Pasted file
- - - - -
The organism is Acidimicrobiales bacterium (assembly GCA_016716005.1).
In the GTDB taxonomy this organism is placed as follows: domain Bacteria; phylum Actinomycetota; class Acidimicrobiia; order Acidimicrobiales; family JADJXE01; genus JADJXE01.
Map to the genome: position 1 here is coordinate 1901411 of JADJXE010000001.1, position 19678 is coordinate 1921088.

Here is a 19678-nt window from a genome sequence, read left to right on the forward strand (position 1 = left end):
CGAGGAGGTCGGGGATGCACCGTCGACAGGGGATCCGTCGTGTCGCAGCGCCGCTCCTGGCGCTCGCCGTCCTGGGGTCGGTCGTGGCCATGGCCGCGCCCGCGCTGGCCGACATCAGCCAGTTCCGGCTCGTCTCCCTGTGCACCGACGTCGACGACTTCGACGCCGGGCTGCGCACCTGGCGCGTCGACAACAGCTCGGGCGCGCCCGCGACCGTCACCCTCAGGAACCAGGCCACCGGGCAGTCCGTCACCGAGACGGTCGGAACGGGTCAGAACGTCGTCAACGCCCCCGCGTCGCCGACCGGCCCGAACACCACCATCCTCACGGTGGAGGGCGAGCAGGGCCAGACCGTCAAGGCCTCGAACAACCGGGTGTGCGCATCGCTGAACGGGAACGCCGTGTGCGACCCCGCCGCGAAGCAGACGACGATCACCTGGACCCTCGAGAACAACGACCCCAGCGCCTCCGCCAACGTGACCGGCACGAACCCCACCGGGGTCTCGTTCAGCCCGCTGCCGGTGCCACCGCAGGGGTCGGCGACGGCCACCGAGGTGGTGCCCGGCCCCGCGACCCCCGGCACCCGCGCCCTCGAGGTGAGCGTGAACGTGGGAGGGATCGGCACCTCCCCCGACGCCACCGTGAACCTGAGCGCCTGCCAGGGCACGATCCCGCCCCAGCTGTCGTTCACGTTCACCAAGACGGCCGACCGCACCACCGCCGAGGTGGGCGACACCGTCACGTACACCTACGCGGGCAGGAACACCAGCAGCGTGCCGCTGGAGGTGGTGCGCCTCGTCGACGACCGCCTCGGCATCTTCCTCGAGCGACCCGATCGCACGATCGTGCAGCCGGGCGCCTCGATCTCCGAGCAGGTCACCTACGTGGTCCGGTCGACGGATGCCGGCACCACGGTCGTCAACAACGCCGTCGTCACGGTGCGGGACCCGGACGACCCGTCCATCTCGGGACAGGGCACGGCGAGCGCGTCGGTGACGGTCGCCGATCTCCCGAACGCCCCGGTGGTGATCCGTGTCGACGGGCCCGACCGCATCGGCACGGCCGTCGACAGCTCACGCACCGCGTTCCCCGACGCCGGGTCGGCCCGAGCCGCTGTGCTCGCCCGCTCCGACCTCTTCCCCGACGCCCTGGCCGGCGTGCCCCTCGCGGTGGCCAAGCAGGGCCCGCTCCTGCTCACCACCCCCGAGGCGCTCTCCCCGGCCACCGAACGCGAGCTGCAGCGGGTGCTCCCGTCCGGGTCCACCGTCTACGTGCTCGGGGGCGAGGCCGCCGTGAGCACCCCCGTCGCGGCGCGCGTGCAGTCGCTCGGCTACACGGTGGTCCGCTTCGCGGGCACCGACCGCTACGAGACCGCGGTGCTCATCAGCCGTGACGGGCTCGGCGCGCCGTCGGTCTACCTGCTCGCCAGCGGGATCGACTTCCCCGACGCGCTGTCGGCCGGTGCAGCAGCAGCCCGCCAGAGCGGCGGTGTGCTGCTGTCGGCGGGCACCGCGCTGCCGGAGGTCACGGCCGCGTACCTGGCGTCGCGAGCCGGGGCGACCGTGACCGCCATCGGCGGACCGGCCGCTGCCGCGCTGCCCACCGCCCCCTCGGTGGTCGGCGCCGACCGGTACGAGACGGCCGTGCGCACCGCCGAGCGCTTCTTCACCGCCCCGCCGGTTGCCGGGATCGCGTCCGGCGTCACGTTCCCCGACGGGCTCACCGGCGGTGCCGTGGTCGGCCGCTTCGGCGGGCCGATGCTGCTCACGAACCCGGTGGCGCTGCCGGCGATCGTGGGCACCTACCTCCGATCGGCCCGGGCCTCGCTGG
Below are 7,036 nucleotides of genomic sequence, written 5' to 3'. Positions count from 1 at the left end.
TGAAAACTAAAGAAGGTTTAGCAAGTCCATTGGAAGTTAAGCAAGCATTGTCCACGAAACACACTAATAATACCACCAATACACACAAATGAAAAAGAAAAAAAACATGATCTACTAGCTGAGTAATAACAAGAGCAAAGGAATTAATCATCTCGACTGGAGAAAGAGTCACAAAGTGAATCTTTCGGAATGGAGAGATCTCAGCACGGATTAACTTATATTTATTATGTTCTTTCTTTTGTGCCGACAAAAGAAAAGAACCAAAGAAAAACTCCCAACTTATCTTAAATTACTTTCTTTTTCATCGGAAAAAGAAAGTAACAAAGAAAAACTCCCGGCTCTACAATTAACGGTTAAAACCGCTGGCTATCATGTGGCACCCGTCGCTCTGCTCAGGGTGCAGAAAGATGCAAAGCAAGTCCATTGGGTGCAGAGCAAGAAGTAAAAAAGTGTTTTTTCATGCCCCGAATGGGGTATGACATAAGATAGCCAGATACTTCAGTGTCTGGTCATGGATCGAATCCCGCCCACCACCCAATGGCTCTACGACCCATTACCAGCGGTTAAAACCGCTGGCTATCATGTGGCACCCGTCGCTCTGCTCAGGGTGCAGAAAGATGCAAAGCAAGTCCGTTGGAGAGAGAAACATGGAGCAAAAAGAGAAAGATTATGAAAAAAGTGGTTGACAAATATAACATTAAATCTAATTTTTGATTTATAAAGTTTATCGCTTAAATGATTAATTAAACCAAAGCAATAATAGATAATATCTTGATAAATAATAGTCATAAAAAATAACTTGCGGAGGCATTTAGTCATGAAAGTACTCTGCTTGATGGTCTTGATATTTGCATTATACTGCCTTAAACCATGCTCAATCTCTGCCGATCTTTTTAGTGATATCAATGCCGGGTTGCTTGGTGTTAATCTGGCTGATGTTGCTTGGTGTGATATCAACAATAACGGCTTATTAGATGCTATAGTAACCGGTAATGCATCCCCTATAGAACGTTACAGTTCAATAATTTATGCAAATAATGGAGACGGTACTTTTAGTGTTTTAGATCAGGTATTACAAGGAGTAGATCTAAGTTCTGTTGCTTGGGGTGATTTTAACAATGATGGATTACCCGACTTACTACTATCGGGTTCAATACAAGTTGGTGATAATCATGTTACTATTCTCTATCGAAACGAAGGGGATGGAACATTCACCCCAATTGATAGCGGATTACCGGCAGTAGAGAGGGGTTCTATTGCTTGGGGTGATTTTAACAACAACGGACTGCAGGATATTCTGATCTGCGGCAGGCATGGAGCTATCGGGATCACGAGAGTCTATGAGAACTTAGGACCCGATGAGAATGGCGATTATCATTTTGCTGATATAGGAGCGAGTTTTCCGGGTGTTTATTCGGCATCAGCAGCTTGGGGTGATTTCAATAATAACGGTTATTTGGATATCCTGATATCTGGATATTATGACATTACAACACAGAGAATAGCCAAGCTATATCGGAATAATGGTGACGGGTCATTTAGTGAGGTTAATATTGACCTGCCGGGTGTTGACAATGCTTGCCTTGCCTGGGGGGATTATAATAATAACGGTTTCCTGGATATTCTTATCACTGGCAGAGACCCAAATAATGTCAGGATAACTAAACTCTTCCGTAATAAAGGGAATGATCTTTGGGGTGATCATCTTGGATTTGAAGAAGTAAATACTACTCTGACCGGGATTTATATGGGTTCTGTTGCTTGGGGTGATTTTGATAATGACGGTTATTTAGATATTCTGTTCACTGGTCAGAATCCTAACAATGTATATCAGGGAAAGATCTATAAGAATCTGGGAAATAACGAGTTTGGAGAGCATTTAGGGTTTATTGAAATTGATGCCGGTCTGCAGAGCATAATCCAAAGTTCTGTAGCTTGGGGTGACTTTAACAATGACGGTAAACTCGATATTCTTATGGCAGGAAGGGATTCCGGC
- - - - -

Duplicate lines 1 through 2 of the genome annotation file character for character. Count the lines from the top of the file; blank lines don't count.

The organism is Acidimicrobiales bacterium (assembly GCA_016716005.1).
In the GTDB taxonomy this organism is placed as follows: domain Bacteria; phylum Actinomycetota; class Acidimicrobiia; order Acidimicrobiales; family JADJXE01; genus JADJXE01.